Throughout the controversy over alleged attempts to impose an Islamist agenda on state schools in Birmingham, doubts have been cast on the authenticity of the so-called Trojan Horse letter that exposed what was going on. However, as Peter Clarke, the former counter-terrorist chief brought in to investigate, pointed out in his report published yesterday, the extent of infiltration was, if anything, under-played. His inquiry found "disturbing" evidence that people with a "shared ideology" were trying to gain control of governing bodies in the city.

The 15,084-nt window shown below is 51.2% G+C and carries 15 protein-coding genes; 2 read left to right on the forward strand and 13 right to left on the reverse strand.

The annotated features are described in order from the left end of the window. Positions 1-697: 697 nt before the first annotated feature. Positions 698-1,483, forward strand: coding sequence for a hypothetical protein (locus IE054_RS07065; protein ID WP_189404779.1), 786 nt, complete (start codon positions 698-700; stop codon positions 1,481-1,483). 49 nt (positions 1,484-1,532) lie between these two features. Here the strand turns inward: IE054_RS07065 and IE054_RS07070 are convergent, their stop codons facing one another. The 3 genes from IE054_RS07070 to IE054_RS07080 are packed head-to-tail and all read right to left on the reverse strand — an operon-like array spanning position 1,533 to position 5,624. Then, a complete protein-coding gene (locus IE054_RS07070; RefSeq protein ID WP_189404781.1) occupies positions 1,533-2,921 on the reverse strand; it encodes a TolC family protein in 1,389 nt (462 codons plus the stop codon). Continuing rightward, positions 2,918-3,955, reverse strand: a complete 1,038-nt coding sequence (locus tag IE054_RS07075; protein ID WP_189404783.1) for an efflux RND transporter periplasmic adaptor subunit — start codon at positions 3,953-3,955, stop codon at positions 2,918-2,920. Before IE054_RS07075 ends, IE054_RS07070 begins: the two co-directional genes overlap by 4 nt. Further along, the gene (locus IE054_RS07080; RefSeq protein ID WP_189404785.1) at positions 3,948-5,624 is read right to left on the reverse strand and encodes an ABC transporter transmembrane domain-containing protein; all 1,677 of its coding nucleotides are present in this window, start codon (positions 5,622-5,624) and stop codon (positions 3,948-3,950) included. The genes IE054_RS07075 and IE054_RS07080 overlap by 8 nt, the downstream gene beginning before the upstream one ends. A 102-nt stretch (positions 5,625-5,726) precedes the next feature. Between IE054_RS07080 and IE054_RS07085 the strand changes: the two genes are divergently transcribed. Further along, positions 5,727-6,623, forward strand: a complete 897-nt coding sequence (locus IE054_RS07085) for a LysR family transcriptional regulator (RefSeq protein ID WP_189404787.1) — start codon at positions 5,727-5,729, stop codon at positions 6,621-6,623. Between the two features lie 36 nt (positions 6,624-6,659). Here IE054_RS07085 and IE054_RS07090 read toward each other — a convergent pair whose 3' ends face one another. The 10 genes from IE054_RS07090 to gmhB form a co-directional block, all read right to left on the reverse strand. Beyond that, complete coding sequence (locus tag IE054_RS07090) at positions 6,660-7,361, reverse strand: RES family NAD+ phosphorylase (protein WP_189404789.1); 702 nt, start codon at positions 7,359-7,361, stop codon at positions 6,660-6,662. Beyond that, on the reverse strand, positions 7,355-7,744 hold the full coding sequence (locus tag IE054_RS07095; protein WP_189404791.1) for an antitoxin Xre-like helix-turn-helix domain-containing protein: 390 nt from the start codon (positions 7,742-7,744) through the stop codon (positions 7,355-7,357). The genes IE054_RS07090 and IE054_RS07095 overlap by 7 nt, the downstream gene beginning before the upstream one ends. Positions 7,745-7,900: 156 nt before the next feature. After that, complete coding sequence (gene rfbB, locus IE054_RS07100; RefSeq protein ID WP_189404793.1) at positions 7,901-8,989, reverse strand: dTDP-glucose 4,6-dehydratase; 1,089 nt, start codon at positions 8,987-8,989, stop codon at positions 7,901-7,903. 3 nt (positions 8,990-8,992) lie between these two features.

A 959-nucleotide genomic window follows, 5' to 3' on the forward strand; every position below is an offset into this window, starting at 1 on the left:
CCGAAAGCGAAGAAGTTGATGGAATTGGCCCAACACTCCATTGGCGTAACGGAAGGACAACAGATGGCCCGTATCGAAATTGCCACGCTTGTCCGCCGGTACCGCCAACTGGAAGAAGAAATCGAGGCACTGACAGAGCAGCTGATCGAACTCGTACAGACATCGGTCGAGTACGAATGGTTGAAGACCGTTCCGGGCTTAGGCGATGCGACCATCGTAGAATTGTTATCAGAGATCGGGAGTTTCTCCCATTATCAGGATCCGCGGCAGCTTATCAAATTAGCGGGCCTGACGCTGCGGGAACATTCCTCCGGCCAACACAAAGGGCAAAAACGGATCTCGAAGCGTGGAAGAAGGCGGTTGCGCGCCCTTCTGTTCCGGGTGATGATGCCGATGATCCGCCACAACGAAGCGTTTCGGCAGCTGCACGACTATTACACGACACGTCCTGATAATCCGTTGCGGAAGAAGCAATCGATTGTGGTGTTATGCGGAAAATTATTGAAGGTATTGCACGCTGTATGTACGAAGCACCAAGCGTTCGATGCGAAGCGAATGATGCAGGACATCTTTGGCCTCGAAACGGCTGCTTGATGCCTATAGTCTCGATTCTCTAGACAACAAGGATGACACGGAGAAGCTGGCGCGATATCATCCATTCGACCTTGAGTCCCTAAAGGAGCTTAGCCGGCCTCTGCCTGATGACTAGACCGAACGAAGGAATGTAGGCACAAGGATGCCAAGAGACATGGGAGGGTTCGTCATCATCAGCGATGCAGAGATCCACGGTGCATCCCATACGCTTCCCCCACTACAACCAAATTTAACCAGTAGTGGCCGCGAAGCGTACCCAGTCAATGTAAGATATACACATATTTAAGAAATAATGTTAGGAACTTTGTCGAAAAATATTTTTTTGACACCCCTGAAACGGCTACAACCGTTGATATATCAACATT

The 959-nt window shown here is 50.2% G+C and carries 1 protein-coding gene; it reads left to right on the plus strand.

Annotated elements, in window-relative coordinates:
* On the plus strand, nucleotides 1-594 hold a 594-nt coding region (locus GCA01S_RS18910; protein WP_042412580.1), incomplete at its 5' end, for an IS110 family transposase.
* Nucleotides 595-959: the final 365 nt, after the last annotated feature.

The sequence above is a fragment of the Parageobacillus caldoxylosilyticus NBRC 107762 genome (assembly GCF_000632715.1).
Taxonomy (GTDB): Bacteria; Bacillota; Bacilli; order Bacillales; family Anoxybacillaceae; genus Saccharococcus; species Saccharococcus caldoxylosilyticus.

Mr Clarke uncovered social media postings in which teachers maintained that the murder of Drummer Lee Rigby in London last year was "a hoax". There were also offensive comments about British service personnel, a stated ambition to increase segregation and "a constant undercurrent of anti-Western, anti-American and anti-Israeli sentiment". The report supports recent Ofsted findings that a minority of schools were in thrall to aggressive Islamist propagandists and that the city council failed to intervene for fear of being branded racist.